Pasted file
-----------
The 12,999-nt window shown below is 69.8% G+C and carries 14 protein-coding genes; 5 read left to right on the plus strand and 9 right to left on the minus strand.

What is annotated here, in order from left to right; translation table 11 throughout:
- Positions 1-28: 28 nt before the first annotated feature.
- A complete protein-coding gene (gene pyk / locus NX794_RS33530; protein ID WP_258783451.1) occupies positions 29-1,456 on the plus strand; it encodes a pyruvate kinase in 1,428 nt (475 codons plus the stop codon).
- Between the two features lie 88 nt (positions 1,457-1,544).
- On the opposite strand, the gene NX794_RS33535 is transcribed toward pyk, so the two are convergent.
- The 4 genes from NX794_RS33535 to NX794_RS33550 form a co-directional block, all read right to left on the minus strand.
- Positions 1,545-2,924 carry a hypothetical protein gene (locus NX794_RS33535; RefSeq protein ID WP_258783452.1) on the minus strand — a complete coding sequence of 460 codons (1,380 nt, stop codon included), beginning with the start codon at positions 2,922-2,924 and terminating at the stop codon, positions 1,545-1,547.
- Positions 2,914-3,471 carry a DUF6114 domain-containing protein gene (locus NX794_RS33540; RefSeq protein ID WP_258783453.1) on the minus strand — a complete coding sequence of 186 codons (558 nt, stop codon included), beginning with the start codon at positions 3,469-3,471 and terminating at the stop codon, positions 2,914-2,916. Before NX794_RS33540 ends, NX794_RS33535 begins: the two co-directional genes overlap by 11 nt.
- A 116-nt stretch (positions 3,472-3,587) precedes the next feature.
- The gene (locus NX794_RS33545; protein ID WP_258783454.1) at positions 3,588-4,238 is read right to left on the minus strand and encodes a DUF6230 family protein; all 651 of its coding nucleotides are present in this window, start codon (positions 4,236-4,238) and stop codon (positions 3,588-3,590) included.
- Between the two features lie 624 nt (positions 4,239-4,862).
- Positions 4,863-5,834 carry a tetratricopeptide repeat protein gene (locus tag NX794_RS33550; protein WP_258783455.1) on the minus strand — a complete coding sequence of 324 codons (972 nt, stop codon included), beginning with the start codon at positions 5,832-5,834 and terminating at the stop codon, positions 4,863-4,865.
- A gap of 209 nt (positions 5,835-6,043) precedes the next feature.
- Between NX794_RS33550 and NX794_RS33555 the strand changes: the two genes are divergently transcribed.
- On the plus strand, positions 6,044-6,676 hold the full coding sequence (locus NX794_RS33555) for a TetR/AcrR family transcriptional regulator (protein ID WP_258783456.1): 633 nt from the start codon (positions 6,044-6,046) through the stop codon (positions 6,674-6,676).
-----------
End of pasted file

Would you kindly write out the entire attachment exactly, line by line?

The 12,999-nt window shown below is 69.8% G+C and carries 14 protein-coding genes; 5 read left to right on the plus strand and 9 right to left on the minus strand.

What is annotated here, in order from left to right; translation table 11 throughout:
- Positions 1-28: 28 nt before the first annotated feature.
- A complete protein-coding gene (gene pyk / locus NX794_RS33530; protein ID WP_258783451.1) occupies positions 29-1,456 on the plus strand; it encodes a pyruvate kinase in 1,428 nt (475 codons plus the stop codon).
- Between the two features lie 88 nt (positions 1,457-1,544).
- On the opposite strand, the gene NX794_RS33535 is transcribed toward pyk, so the two are convergent.
- The 4 genes from NX794_RS33535 to NX794_RS33550 form a co-directional block, all read right to left on the minus strand.
- Positions 1,545-2,924 carry a hypothetical protein gene (locus NX794_RS33535; RefSeq protein ID WP_258783452.1) on the minus strand — a complete coding sequence of 460 codons (1,380 nt, stop codon included), beginning with the start codon at positions 2,922-2,924 and terminating at the stop codon, positions 1,545-1,547.
- Positions 2,914-3,471 carry a DUF6114 domain-containing protein gene (locus NX794_RS33540; RefSeq protein ID WP_258783453.1) on the minus strand — a complete coding sequence of 186 codons (558 nt, stop codon included), beginning with the start codon at positions 3,469-3,471 and terminating at the stop codon, positions 2,914-2,916. Before NX794_RS33540 ends, NX794_RS33535 begins: the two co-directional genes overlap by 11 nt.
- A 116-nt stretch (positions 3,472-3,587) precedes the next feature.
- The gene (locus NX794_RS33545; protein ID WP_258783454.1) at positions 3,588-4,238 is read right to left on the minus strand and encodes a DUF6230 family protein; all 651 of its coding nucleotides are present in this window, start codon (positions 4,236-4,238) and stop codon (positions 3,588-3,590) included.
- Between the two features lie 624 nt (positions 4,239-4,862).
- Positions 4,863-5,834 carry a tetratricopeptide repeat protein gene (locus tag NX794_RS33550; protein WP_258783455.1) on the minus strand — a complete coding sequence of 324 codons (972 nt, stop codon included), beginning with the start codon at positions 5,832-5,834 and terminating at the stop codon, positions 4,863-4,865.
- A gap of 209 nt (positions 5,835-6,043) precedes the next feature.
- Between NX794_RS33550 and NX794_RS33555 the strand changes: the two genes are divergently transcribed.
- On the plus strand, positions 6,044-6,676 hold the full coding sequence (locus NX794_RS33555) for a TetR/AcrR family transcriptional regulator (protein ID WP_258783456.1): 633 nt from the start codon (positions 6,044-6,046) through the stop codon (positions 6,674-6,676).